To-date we’ve surveyed 4,500 office workers across Europe, in nine different countries. The UK results, in particular, threw up some interesting results. Not least that the British feel the least fulfilled in the workplace and cite the most concern with their uninspirational surroundings. While this may highlight some worrying trends it also makes clear the commercial design opportunity to create a real difference.
Indoor air quality is office workers’ number one concern. Interestingly, the UK was the only nation to put this issue above noise, which is perhaps reflective of air quality being so high on the political and media agenda in this particular market.
Like the rest of Europe, where noise and air quality are seen to be the biggest issues across the board, employees are craving greater control over their environments. They want to feel that work spaces are tailored - if only in some part - to their individual needs. Whether that translates into being able to adjust the climate or, at the very least, find an alternative space away from the noise and distraction on the open floor.
The issue is, in the UK, open plan layouts are dominant. 58% currently work this way, whereas private and co-working spaces are more popular elsewhere in Europe.
What this means is fewer opportunities for uninterrupted focus. And the indicates that this could be having much more of an impact on employee happiness (and therefore productivity) than organisations realise.
While open plan designs are intended to help foster collaboration, far more UK employees identify as being naturally ‘independent’ workers. In fact, with only 10% considering themselves as having a ‘collaborative’ working style (the lowest in Europe), could this bias towards open plan be contributing to greater levels of dissatisfaction?
Certainly the research shows that preferred working styles could be a major factor in the general happiness of the office working population.
Across all territories, independent workers are less positive about their surroundings, more likely to feel invisible, more likely to display ambivalence, feel more challenged in meeting their responsibilities and place higher importance on their home and working lives being in sync. This, of course, comes down to much more than their physical environment but there is a connection that’s worth exploring. This is especially the case in the UK where a much higher proportion of people acknowledge they’re most comfortable working alone, yet most are forced into a collaborative setting.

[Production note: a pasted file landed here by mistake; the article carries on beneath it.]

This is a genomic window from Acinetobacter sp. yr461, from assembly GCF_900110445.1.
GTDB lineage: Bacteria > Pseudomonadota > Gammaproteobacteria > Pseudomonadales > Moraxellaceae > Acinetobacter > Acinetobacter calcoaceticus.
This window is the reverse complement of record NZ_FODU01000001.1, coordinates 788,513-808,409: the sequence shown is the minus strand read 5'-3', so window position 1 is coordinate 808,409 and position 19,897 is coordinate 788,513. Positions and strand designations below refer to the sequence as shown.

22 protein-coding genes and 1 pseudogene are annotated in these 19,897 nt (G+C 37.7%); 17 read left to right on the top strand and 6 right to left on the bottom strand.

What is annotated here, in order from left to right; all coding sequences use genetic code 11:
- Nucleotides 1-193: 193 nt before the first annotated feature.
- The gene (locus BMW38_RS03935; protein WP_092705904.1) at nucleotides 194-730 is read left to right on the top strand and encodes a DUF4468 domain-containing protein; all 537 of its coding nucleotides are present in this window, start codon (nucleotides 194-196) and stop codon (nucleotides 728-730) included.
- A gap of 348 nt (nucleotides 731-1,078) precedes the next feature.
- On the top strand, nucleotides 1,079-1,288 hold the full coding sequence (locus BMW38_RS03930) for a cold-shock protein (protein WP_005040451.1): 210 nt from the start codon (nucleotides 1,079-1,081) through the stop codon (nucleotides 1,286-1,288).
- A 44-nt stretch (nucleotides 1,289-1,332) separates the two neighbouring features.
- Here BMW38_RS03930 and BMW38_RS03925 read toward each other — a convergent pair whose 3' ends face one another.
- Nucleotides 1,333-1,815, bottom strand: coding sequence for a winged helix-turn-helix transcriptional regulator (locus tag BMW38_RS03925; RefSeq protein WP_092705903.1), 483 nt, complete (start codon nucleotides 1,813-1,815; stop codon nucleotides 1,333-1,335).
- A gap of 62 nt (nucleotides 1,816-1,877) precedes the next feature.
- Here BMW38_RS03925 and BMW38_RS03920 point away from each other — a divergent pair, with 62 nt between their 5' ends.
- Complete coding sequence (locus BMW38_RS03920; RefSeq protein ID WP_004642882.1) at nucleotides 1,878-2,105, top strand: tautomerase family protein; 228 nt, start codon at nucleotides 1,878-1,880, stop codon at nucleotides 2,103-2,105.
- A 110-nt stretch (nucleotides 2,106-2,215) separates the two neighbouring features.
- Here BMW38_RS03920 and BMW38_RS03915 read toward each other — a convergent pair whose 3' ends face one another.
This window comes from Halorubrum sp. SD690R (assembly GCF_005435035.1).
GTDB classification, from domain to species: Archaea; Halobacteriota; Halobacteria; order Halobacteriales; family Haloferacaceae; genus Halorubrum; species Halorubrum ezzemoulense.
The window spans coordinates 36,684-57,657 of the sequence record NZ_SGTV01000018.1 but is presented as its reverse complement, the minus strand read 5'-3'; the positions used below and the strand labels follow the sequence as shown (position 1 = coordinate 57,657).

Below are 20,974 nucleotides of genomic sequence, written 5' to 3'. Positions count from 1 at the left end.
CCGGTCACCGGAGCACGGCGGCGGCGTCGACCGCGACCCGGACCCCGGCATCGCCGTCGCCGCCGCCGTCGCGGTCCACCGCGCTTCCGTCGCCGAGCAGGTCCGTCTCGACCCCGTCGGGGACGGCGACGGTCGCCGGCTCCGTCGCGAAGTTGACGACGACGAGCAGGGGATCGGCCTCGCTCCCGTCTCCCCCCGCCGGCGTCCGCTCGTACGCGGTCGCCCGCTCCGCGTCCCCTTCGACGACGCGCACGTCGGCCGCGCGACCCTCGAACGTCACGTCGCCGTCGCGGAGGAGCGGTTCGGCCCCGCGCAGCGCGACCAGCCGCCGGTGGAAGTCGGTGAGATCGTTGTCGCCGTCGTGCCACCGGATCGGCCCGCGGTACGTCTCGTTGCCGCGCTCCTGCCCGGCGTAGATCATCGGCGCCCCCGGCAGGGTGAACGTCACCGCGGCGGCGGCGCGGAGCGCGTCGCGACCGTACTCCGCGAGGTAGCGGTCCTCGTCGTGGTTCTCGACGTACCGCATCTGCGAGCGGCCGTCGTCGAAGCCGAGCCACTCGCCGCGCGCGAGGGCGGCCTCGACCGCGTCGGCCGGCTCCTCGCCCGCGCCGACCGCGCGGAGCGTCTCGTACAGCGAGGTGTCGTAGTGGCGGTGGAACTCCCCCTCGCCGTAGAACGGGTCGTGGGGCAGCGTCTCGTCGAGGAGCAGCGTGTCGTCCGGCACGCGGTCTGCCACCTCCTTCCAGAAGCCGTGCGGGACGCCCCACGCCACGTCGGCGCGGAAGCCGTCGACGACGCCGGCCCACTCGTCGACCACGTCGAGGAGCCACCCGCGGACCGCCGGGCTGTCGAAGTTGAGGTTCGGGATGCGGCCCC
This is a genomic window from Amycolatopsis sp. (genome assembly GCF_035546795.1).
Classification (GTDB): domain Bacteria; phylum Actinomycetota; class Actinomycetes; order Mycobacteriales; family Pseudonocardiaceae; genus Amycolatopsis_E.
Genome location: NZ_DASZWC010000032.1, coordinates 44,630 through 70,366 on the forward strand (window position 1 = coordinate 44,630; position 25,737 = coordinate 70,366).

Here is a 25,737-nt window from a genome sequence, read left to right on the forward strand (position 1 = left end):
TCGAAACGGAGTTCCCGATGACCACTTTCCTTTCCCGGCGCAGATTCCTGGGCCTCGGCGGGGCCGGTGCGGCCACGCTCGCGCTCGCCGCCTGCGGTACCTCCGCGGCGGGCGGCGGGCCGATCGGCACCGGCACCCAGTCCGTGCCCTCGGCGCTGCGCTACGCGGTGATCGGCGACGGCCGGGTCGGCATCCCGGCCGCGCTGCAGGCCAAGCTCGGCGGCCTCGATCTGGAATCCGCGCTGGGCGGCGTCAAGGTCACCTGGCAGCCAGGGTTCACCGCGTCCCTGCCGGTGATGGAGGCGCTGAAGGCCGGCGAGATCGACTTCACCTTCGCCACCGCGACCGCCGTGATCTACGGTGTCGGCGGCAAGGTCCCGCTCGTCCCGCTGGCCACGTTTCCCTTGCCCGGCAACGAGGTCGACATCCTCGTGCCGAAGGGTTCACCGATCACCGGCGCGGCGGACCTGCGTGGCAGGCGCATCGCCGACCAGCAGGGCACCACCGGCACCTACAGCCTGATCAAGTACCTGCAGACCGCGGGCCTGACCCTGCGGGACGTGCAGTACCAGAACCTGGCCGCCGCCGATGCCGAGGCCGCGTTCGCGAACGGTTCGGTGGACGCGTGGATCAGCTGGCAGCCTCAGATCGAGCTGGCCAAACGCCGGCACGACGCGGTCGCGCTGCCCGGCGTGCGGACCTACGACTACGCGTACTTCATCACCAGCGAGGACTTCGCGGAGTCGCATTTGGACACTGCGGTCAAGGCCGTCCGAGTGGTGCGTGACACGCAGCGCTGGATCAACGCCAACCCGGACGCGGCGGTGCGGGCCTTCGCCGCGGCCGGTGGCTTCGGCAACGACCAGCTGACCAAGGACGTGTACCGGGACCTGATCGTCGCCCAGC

What UK office workers think they want
Strangely, given the choice, most UK office workers would opt to work in open plan settings. Perhaps this is because open plan is what they’re most familiar with - even if it isn’t necessarily the optimal layout for all people, at all times. And perhaps actually not what they really want, which is a space that caters to different tasks. Furthermore, it could be that - while noise is perceived to be a major issue - what it actually comes down to is office layout and bad acoustics. Even more fundamentally, organisational culture.
A shift in mindset
More than anything, what UK office workers are actually craving, is greater flex. 40% want more amenable working hours. But it’s not just about when they work. It relates to where and how they work too.
While over half (53%) see the growing convergence between home and work as a benefit, the research tells us that worklife flex is not being widely catered for in UK workplaces. 57% never work from home, for example, which is high compared to other European countries. Without employers embracing more fluid ways of enabling work, we could see a growing gap between how people want to conduct their lives and the office working reality.
That said, although workers want flexibility, they still demand the structure that ‘going to the office’ provides:
58% of UK workers believe they are most productive in the office. They want and need a place of work.
These insights suggest a need to redefine how we think about the ‘office’ as a destination - taking into account the need for greater ‘flex’.
From a design perspective, supporting a more fluid worklife within office design is about addressing the need for ‘balance’. What the research squarely shows is that it isn’t about creating imaginative ‘playground’ style workspaces. Far from it. Only 1 in 10 people said they would be impressed by corporate ‘fun houses’ featuring games rooms, ball pits and slides. They simply want functional spaces that allow them to do the job they’re paid to do. Stripped-back Scadinavian style interiors with practical features won out, with 25% saying this would be their ideal backdrop.
So, what UK office workers really want is actually far less extravagant than employers may think.
As one of the architect’s that participated in our TGI Live London focus group event aptly put it, what they need is everything and nothing at the same time:
“From a health and wellbeing perspective, architects and designers can support worklife by making everything available. But there is also a need to create areas where absolutely nothing is available. People need peace and quiet - it’s a positive trend. Sometimes it’s good to do nothing.”
For more insights into how the UK benchmarks against the rest of Europe, download the ‘Rethinking Workplace’ report.
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